> theoretical discussions of bit depth, posterization, histograms, data loss,
    > and the ability of certain gifted people to see the "obvious" advantage of
    > raw processing for well-exposed originals. The use of actual image examples
    > to show this makes any difference is strictly forbidden.
    > --


    While I agree in general that higher bit depth and starting from raw
    are both overrated (not that I'm much good at processing, but...),
    there are times when it does make a difference, if for no other reason
    than that it offers greater control over various conversion
    parameters. For example,
    http://www.pbase.com/al599/image/75823118
    and
    http://www.pbase.com/al599/image/75823122
    are crops, one from the camera's jpeg and the other from a raw
    conversion I made. While both have numerous problems (mostly related
    to my "processing" experiments), I think colour smoothness is much
    better in the converted example (admittedly, perhaps it's possible
    that I could get the jpeg to look better, but I did not manage to).
    This has more to do with the type and amount of NR done by the camera,
    I suppose, but it was set to "off" (which isn't off, it still tries to
    smooth the colour channels at higher ISOs), so if you don't like the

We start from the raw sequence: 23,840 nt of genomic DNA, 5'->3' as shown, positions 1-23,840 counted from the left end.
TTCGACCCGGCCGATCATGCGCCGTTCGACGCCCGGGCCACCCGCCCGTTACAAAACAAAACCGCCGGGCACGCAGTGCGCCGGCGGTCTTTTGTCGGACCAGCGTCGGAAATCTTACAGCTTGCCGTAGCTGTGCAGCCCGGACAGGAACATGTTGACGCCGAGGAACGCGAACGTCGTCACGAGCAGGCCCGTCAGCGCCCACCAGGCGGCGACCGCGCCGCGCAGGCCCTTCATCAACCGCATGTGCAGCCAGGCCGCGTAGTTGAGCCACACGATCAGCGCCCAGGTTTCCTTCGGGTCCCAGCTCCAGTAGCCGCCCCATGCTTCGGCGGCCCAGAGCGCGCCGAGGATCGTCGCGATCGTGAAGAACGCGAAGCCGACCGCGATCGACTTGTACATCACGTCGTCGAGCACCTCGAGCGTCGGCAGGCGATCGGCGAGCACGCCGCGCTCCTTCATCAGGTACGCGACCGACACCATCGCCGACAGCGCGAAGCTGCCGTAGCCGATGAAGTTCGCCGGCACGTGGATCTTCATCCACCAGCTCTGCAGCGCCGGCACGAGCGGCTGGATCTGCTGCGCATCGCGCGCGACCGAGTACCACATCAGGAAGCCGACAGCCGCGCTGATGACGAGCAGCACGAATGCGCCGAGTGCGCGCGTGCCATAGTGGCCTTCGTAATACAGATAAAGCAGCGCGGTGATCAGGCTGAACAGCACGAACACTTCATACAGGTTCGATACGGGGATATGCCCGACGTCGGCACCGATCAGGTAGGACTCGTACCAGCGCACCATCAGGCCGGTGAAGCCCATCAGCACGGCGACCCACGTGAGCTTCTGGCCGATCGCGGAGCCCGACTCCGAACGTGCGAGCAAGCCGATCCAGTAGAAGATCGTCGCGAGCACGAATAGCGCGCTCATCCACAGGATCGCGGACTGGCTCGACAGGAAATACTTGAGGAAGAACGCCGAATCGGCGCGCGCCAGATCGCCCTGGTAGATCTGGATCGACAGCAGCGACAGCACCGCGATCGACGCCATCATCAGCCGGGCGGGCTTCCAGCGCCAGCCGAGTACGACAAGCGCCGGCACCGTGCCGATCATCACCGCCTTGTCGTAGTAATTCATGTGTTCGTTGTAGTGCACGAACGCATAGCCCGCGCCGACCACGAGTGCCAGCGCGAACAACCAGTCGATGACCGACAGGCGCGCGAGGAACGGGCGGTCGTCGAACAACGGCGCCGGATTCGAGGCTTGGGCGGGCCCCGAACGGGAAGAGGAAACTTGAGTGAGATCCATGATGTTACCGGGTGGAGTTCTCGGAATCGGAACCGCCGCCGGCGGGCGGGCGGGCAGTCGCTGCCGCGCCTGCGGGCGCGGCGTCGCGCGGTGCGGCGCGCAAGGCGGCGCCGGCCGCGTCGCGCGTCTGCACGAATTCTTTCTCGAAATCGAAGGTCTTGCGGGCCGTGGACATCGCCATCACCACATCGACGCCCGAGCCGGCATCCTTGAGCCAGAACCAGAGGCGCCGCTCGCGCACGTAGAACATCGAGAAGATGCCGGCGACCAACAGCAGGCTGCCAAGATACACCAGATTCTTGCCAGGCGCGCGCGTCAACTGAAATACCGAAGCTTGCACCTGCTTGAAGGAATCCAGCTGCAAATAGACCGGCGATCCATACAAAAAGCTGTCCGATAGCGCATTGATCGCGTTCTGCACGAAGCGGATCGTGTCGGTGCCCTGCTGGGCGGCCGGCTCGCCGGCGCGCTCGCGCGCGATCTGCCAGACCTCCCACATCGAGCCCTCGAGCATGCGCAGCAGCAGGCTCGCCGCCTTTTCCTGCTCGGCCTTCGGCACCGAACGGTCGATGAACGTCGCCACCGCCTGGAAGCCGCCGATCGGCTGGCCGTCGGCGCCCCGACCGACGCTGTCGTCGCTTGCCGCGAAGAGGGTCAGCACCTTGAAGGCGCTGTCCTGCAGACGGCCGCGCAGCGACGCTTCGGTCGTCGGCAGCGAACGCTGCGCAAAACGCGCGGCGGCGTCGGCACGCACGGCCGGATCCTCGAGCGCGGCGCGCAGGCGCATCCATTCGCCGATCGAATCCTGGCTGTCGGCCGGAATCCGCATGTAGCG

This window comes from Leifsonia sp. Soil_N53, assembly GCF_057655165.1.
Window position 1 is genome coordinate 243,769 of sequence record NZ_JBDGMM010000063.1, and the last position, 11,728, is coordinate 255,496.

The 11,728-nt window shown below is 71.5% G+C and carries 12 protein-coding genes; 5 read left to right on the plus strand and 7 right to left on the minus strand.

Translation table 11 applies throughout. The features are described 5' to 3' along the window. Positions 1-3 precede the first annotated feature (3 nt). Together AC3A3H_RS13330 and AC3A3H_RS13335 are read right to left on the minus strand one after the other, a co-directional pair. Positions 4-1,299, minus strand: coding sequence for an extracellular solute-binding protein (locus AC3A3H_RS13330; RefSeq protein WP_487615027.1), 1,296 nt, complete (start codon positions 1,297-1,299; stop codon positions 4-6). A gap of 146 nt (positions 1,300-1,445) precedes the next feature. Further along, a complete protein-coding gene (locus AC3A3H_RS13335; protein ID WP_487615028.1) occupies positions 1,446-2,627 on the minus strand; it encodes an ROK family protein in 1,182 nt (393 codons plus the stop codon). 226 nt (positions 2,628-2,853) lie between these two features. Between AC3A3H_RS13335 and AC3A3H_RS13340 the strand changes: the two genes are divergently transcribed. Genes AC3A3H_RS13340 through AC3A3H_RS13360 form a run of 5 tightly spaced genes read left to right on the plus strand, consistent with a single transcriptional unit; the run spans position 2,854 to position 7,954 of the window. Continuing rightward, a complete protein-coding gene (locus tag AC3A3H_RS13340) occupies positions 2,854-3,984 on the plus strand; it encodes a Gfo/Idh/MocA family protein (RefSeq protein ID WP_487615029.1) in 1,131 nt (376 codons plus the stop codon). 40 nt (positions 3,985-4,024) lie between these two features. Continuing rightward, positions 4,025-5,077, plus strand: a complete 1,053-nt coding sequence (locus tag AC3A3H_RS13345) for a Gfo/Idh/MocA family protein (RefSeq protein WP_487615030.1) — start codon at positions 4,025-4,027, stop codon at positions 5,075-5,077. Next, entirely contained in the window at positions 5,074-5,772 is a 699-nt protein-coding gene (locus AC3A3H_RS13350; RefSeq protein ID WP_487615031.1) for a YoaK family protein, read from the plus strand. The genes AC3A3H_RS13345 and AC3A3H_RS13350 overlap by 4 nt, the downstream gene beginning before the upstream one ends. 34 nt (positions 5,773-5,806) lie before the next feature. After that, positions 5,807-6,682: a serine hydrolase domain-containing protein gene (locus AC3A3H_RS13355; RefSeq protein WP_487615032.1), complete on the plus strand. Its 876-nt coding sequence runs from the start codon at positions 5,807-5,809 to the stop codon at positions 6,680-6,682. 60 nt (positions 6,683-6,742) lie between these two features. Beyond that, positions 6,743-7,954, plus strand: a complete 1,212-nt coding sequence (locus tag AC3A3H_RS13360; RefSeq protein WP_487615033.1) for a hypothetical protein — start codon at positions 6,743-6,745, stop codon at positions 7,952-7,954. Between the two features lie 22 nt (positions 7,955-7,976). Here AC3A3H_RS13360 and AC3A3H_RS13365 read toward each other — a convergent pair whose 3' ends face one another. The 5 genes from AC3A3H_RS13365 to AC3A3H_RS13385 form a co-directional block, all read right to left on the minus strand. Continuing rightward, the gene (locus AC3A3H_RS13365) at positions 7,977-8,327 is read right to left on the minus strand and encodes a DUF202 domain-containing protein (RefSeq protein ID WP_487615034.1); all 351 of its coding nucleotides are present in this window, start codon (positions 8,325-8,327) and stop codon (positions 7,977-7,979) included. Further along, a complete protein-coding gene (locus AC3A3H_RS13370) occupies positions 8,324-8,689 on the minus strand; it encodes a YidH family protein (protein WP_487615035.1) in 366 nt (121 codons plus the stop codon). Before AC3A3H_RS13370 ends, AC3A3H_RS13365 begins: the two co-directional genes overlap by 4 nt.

result, tough. Or this
    http://www.pbase.com/al599/image/73360346
    and this
    http://www.pbase.com/al599/image/73422697
    (these are quite large in full-size). Look at the gray book on the
    right: the camera jpeg renders it as smooth gray, while in fact it is
    not! Note that here NR was "low" for the jpeg, and I did some extra NR
    and sharpening on the raw converted result (I could not get the jpeg
    to look like that no matter what I tried; the jpeg I have there is
    completely unprocessed, so can be improved, but not to the level of
    the raw converted file-at least not by me). Again, it primarily has to
    do with the amount of NR applied.

    Also with some converters one does get slightly more resolution than
    with camera jpegs, but I found the difference to be completely
    inconsequential. What is useful is if the noise is rendered as higher
    frequency, because high frequency noise prints much better (and I
    would think that a converter that gives higher resolution would also
    give a noise spectrum with higher frequencies dominating-but did I
    plot spectra? No!).

    But in general I think you're right, the differences are minute and
    only significant in fairly unusual cases, and the price paid (in time
    and effort) usually not worth it.
    acl, Apr 14, 2007
    #13
  14. Chris Malcolm

    Mike Russell Guest

    "acl" <> wrote in message
    news:...
    > On Apr 14, 5:04 am, "Mike Russell" <-
    > MOVE> wrote:
    >> "Chris Malcolm" <> wrote in message
    >>
    >> news:...
    >>
    >>
    >>
    >> >I see no reason in principle why a high quality jpg should not be as
    >> > good as a RAW file, but the conventional wisdom seems to be that RAW
    >> > files have the ultimate edge on fine detail. So having been impressed
    >> > by the image quality of the highest resolution jpg images from my Sony